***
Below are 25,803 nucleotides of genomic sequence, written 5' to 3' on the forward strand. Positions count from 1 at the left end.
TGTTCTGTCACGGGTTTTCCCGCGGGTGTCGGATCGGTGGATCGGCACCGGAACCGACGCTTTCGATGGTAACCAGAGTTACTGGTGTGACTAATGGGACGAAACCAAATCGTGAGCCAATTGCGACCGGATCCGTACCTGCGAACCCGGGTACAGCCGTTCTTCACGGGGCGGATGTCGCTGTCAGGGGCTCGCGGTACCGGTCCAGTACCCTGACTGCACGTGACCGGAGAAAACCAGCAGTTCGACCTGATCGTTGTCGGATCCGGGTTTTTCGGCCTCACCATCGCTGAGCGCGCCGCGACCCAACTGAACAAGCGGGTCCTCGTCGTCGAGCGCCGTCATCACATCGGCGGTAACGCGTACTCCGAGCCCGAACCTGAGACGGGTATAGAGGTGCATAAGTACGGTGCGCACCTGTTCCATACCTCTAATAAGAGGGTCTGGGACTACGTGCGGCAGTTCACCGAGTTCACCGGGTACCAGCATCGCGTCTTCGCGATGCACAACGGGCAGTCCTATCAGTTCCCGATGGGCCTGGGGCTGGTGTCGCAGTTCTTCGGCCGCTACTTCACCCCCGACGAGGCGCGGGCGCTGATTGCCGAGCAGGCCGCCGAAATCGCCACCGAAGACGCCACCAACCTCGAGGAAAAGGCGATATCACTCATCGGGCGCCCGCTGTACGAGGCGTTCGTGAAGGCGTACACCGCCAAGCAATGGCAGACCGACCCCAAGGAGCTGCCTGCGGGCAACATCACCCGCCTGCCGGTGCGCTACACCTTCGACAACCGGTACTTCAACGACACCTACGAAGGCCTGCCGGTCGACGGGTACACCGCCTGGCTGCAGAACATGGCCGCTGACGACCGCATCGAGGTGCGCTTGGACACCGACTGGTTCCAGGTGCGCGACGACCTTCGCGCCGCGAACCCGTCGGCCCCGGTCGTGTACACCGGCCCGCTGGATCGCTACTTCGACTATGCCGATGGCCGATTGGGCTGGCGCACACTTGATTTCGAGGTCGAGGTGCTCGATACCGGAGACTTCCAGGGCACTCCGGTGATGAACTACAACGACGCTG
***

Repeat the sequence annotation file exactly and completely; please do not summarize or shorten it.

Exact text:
Below are 25,803 nucleotides of genomic sequence, written 5' to 3' on the forward strand. Positions count from 1 at the left end.
TGTTCTGTCACGGGTTTTCCCGCGGGTGTCGGATCGGTGGATCGGCACCGGAACCGACGCTTTCGATGGTAACCAGAGTTACTGGTGTGACTAATGGGACGAAACCAAATCGTGAGCCAATTGCGACCGGATCCGTACCTGCGAACCCGGGTACAGCCGTTCTTCACGGGGCGGATGTCGCTGTCAGGGGCTCGCGGTACCGGTCCAGTACCCTGACTGCACGTGACCGGAGAAAACCAGCAGTTCGACCTGATCGTTGTCGGATCCGGGTTTTTCGGCCTCACCATCGCTGAGCGCGCCGCGACCCAACTGAACAAGCGGGTCCTCGTCGTCGAGCGCCGTCATCACATCGGCGGTAACGCGTACTCCGAGCCCGAACCTGAGACGGGTATAGAGGTGCATAAGTACGGTGCGCACCTGTTCCATACCTCTAATAAGAGGGTCTGGGACTACGTGCGGCAGTTCACCGAGTTCACCGGGTACCAGCATCGCGTCTTCGCGATGCACAACGGGCAGTCCTATCAGTTCCCGATGGGCCTGGGGCTGGTGTCGCAGTTCTTCGGCCGCTACTTCACCCCCGACGAGGCGCGGGCGCTGATTGCCGAGCAGGCCGCCGAAATCGCCACCGAAGACGCCACCAACCTCGAGGAAAAGGCGATATCACTCATCGGGCGCCCGCTGTACGAGGCGTTCGTGAAGGCGTACACCGCCAAGCAATGGCAGACCGACCCCAAGGAGCTGCCTGCGGGCAACATCACCCGCCTGCCGGTGCGCTACACCTTCGACAACCGGTACTTCAACGACACCTACGAAGGCCTGCCGGTCGACGGGTACACCGCCTGGCTGCAGAACATGGCCGCTGACGACCGCATCGAGGTGCGCTTGGACACCGACTGGTTCCAGGTGCGCGACGACCTTCGCGCCGCGAACCCGTCGGCCCCGGTCGTGTACACCGGCCCGCTGGATCGCTACTTCGACTATGCCGATGGCCGATTGGGCTGGCGCACACTTGATTTCGAGGTCGAGGTGCTCGATACCGGAGACTTCCAGGGCACTCCGGTGATGAACTACAACGACGCTG